But most of the students at that college were not at all receptive to environmentalism. I think it was because they had never been allowed to think about it as they grew up. Imagine my surprise when, one day, I was in the computer lab writing something (few faculty had office computers), when the student assistant was telling the Learning Resources director all about this wonderful group he had just found out about, and which he admired greatly: Greenpeace. He admired their strong defense of the Earth and their willingness to take decisive, some might say extreme, actions. If Greenpeace is right about human abuse of God’s Earth, then mildness is not an appropriate response. Despite the repressive fundamentalism of that college, the students occasionally thought for themselves.

Another group besides Greenpeace that takes actions that some consider extreme is Earth First!

What I used to think about extremist environmental actions was that they were doomed to failure. The civil authorities would just sweep the protestors away and everything would go back to business as usual. Indeed, it was possible that their antics would turn people otherwise receptive to environmental views against the entire movement.

And this is exactly what Dave Foreman, one of the founders of Earth First!, used to believe, as he describes in his book Confessions of an Eco-Warrior. He worked with and for conservation organizations that took what they considered a more practical approach to environmental issues. Groups such as the Sierra Club, Natural Resources Defense Council, and many others would meet with leaders of government and industry and try to convince them that sound environmental policy was profitable for everyone. This seems reasonable, doesn’t it?

Only it didn’t work out that way very often. Foreman describes his experiences with the extreme right wing Sagebrush Rebellion ranchers who wanted to take federal grazing land away from the taxpayers and keep it for themselves. The Sagebrush people created violent confrontations, and they considered mainstream environmental organizations to be their enemies.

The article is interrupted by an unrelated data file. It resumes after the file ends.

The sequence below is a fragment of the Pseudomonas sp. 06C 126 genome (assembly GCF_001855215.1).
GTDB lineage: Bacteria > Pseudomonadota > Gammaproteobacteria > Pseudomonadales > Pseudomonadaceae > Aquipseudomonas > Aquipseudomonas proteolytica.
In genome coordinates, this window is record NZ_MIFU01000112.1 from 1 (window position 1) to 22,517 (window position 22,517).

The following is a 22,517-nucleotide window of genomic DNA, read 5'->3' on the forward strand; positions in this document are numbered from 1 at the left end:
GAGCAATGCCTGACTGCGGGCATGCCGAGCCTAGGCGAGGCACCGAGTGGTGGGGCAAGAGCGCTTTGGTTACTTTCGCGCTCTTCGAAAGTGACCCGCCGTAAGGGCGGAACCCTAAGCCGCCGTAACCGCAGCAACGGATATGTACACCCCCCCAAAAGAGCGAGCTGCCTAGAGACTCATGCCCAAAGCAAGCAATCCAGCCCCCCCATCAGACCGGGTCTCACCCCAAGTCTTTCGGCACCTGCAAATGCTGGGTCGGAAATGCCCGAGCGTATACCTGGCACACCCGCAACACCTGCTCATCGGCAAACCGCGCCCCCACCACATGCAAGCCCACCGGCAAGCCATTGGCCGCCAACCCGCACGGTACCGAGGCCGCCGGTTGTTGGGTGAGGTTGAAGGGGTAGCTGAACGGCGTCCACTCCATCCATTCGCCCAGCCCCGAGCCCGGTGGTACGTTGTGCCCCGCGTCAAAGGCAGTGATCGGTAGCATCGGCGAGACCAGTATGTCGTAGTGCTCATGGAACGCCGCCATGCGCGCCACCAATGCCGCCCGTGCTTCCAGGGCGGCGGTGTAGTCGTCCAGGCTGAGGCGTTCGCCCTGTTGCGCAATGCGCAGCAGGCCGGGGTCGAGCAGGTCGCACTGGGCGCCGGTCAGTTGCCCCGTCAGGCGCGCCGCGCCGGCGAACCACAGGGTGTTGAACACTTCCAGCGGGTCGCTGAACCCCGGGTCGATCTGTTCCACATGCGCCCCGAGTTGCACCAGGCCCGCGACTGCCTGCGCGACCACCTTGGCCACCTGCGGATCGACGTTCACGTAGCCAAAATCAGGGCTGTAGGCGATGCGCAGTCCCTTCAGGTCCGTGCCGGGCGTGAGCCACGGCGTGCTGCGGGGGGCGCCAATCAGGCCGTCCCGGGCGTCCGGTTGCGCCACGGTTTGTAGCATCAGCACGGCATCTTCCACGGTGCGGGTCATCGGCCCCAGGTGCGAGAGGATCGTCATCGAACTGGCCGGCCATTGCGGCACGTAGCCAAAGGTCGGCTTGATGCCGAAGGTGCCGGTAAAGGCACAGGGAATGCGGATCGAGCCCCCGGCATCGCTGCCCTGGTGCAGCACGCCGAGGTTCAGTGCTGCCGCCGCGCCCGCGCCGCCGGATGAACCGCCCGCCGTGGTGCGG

The conciliatory approach wasn’t working very well. If you are part of a conciliatory environmentalist group, the right-wing extremists hate you as much as if you were a radical. So, for all the difference it makes, you might as well be part of a radical environmentalist group. They will hate you, but they would hate you no matter what. And this is still the case today.

This is why Foreman and others started Earth First! Back when he worked with mainstream organizations, he “was told to be rational, not emotional…I would lose credibility if I let my emotions show…But, damn it, I am an animal. A living being of flesh and blood, storm and fury. The oceans of the Earth course through my veins, the winds of the sky fill my lungs…I am alive! I am not…a cog in the industrial world…When a chainsaw slices into the heartwood of a two-thousand-year-old Coast Redwood, it’s slicing into my guts…” He and a few others decided, let the rage flow.

It seemed hopeless that anyone would pay attention to them. But when they staged a protest on Glen Canyon Dam, not destructive but very, very visible, they got in trouble but also got worldwide attention. Today, Earth First! associate organizations are found in many countries: Australia, Belgium, Canada, the Czech Republic (which did not even exist when Earth First! was founded), France, Germany, India, Ireland, Italy, Mexico, the Netherlands, Nigeria, New Zealand, the Philippines, Poland, Slovakia (which also did not yet exist), Spain, the UK, as well as the US.

One of the inspirations of the group was Edward Abbey’s novel The Monkey Wrench Gang. This was a fictional organization that carried out pranks against corporations and governments. The name comes from “throwing a monkey wrench into the works,” a wrench useful in manual labor but which, when thrown into the workings of a machine, can cause the whole mechanism to lock up. Nobody gets killed, but a lot of damage results. Foreman writes on page 23, “A monkey wrench thrown into the gears of the machine may not stop it. But it might delay it, make it cost more. And if feels good to put it there.”

Yes, I have to keep my emotions in their proper place when I do scientific research. But I am not just a scientist. I am also a passionate lover of the Earth. My role is not to stage protests, but to write, mostly books, but also blog essays like this one. I have retired from the academic world and feel too tired to participate in monkey wrench protests. But I am glad Earth First! is still at work, a counterbalance to the greenwashing [https://en.wikipedia.org/wiki/Greenwashing] of corporations that just pretend to be environmentally sound.

I suppose it is appropriate that I post this essay on midterm election day. In this election, environmental issues are mostly ignored.